Lie #1 – HGABA cares about the welfare of the community
The AG’s first salvo was blunt:
Based upon the information contained within your letter of September 10 [to BD], it appears that the HGABA may be in violation of the Act.
You have indicated that HGABA intends to donate the net proceeds [after paying $10,000 for the motorcycle] from the sale to a charitable organization. The statute addresses use of all proceeds for the charitable purposes of the organization.
HGABA does not have any charitable purposes.
Lie #2 – The raffle is legal, cuz the Attorney General said it was
In his letter to BD, the HGABA attorney wrote :
The HGABA and its counsel have been in contact with the Attorney General’s Office to make sure that the raffle is conducted in full compliance with state law.
The AG’s staff was not happy with that answer:
This office is aware that the HGABA made efforts to inquire about the Act before holding the raffle.
As explained, however, the Office of the Attorney General is prohibited by law from providing legal advice to individuals.
In plain words:
Lie #3 – We will give the money away
When the raffle started, the scumbars planned to just sit on the money, spending it on their advertising campaigns as they had for nearly five years.
Now they had to find someone – anyone – to take the money.
BD asked the scumbar attorney:
Answer: That was none of BD’s damn business.
He really said:
The HGABA is only required to disclose this information at the request of the IRS, State Attorney General, District Attorney or County Attorney.
BD contacted local charities who were on the short list and made them aware of what the HGABA was trying to do.
The leaders of two charities BD spoke to were very blunt:
We will not take money from this raffle or the bars. And they better not use our name to sell the raffle tickets.
The letter went further, noting that HGABA would not even tell the AG who was getting the money.
But which one??? Now the AG drops the hammer on HGABA
Consequently, although the raffle appears to be in violation of the Act, this office has determined that, in light of the above considerations, it would not be in the public’s best interest to use the resources of this office to initiate legal action to prevent the raffle from going forward on November 20, provided that HGABA agrees in writing to the following conditions:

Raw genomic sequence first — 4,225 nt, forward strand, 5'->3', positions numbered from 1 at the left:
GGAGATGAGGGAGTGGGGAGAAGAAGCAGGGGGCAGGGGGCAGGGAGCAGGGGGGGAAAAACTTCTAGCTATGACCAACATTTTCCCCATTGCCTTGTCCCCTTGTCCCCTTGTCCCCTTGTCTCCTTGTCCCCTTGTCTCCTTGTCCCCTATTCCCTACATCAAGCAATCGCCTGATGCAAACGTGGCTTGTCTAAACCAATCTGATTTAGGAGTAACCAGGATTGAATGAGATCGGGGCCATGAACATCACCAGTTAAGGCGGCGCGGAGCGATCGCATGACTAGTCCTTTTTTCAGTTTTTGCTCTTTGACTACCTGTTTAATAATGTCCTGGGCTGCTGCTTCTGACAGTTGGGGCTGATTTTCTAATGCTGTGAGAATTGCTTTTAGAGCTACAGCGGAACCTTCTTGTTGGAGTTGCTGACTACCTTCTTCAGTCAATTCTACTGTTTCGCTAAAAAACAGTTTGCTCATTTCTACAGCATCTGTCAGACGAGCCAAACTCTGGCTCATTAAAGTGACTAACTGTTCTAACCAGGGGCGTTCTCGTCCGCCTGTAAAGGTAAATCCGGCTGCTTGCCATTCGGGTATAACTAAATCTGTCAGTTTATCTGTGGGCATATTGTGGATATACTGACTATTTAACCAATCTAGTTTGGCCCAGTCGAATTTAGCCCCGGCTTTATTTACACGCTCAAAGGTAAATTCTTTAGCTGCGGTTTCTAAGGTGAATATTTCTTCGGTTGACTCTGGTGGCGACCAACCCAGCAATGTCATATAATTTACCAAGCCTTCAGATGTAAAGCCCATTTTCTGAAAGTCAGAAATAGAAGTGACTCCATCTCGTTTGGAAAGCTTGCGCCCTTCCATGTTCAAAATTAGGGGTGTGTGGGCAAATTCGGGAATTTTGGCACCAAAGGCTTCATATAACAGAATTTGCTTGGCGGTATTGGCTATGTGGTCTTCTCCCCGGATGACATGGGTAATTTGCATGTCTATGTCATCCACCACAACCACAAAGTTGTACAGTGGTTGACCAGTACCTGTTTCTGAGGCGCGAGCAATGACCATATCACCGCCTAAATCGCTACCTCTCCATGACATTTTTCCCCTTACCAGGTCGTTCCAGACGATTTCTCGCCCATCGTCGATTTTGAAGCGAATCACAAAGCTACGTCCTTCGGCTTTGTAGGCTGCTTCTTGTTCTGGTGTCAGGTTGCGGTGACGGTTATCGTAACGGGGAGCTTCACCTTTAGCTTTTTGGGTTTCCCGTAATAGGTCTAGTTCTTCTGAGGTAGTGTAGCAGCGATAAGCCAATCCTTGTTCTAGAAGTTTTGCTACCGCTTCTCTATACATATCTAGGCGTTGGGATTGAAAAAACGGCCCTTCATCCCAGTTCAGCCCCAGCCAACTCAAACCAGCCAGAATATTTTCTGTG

Summary only, see full text here
- HGABA will identify the charity getting the proceeds of the raffle in writing
- Distribute those monies within five days of conducting the raffle
- Bear all costs of the raffle, including the cost of the motorcycle purchase
- Not make any misrepresentation to the public about the raffle
- Abide by the conditions of the (Charitable Raffles) Act
- Agree in writing that HGABA can never sponsor another raffle again, even if this one is approved
Hey, Don, drop your pants and take it like a man
The HGABA held a meeting of its members– all twelve of them – after realizing they were treading in deep doo-doo.
On October 12, HGABA president Don Nedler wrote to the AG’s office and put up the white flag of surrender -
After meeting with our members, HGABA has decided not to conduct the charity raffle as planned.
All members have been instructed to issue refunds.
We have the names and addresses of the purchasers on the ticket stub, retained by the sellers.
The next day, he wrote to the raffle’s coordinators –
We have canceled the charity raffle. Please return your raffle ticket books to Chicki or Bryan so the association can issue refund checks to you.
But he put the responsibility of refunding the money for tickets sold on the members, not the association -
We also need to refund the money for all tickets sold to the purchasers. The names and address are on the ticket stub.
The refunds need to include the attached letter and must be made by check.
To be safe, and protect yourself, I would suggest you return them by Registered Mail.
The refund letter did not take any responsibility for the actions of HGABA.
Due to circumstances beyond our control, we are canceling the Harley Davidson charity raffle…
Enclosed please find a check for the purchase amount of the ticket.
On behalf of HGABA, we’d like to thank you for your generosity and support.
Let BD suggest his own version of the letter -
Due to the stupidity of our association’s few members and our attorney, our motorcycle raffle scam has been canceled by order of the State of Texas.
Apparently we cannot take your money and use it to advertise our businesses, like we have been doing for five years.
And since no legitimate charities in Dallas will take the money, we have no choice but to return it to you.
We are deducting the cost of postage, the envelope, our time and gasoline from your original $10 ticket – enclosed please find a refund check for $2.50.
The Hysterical Greenville Avenue Bars Association